There are some specific areas to attack in this stretch, however. The Rams, for example, are good against WR1s, average against WR2s, and bad against other receivers, so Geronimo Allison and the rookies could feast a bit this week. LA also has a stark split between success on the right and left sides, ranking 3rd on passes to the right side of the defense but 26th to the left.
In fact, all of these opponents have a big right/left split. The Patriots rank 4th and 24th on the right and left sides, respectively; Miami is 25th and 13th, the Seahawks are 2nd and 25th, and the Vikings are 12th and 29th. In other words, the Packers should be able to know exactly which sides of the field are exploitable and should line up their receiving corps accordingly.
One final note on the defenses is that although they have all rank in the top half of the league, they also all sit at or below league-average in variance, indicating that they too are inconsistent. The Rams, Seahawks, and Vikings are among the ten most inconsistent teams (Vikings are actually second), while the Patriots and Dolphins are around average.
Thus, the Packers should find themselves with matchups to take advantage of throughout this stretch when they have the football. The biggest questions will likely be whether the team can execute better in the red zone and if they can avoid getting down early on defense, which has thrown their offensive gameplan out of whack.
The fact that four of these games are on the road only adds to the challenge in this stretch, however. Furthermore, the home/road splits for these opponents this season make the games look that much more daunting, even if the average home-field advantage in the NFL is assumed to be just three points. Here are the home records for the four teams the Packers will travel to in this stretch over the past two years, including playoff games:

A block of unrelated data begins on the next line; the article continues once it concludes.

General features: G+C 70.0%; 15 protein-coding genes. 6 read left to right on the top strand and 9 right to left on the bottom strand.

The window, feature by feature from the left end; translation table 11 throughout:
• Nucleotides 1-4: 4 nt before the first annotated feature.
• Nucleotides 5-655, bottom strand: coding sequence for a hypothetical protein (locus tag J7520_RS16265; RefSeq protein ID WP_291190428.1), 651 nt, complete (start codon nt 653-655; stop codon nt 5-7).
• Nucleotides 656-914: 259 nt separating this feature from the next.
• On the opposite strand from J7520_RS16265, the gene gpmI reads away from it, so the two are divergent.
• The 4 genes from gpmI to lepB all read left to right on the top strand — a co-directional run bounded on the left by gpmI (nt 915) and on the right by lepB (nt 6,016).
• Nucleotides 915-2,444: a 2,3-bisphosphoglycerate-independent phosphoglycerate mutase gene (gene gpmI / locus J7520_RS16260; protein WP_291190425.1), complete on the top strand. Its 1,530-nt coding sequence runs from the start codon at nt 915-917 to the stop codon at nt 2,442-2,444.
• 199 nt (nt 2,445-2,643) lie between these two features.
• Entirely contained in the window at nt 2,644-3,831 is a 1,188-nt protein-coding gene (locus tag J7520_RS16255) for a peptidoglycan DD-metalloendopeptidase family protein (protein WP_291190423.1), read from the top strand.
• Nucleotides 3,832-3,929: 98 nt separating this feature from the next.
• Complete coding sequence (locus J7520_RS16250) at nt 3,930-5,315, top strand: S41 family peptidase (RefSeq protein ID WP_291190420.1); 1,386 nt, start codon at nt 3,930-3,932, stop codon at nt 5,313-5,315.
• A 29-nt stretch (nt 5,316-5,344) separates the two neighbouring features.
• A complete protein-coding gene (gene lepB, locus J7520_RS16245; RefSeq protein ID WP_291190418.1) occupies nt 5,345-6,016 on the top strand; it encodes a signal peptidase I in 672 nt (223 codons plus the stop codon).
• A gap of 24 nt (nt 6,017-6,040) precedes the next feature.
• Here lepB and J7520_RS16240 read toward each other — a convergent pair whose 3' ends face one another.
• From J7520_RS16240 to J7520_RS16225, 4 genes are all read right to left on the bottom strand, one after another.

Rams: 3-0 in 2018, 4-5 in 2017
Patriots: 4-0 in 2018, 8-2 in 2017
Seahawks: 1-1 in 2018, 4-4 in 2017
Vikings: 2-1 in 2018, 8-1 in 2018
Now granted, all of these teams were above .500 last year. But it’s a bit surprising to see that both the Rams and Seahawks went 4-4 at home a year ago in the regular season.
One other note: the Dolphins are 1-2 on the road this season, and they have committed at least two turnovers in each of those games. They also have failed to reach 300 yards of offense in any of those contests and average just 14.7 points per game.
Still, It’s difficult to read much of anything into these numbers though, particularly in such a small sample size.
Yes, this stretch will indeed be a difficult one; for the most part, these teams’ records match up pretty well with their overall DVOA rankings. The road opponents’ records at home are mixed over the past two years, but that doesn’t really tell us much.
However, there will be opportunities for Aaron Rodgers and the offense to air out the football, particularly if they can establish an effective play-action game. If the defense can at least be moderately effective early in games and avoid digging the team an early hole, the Packers should be very much in contention in every game over this stretch.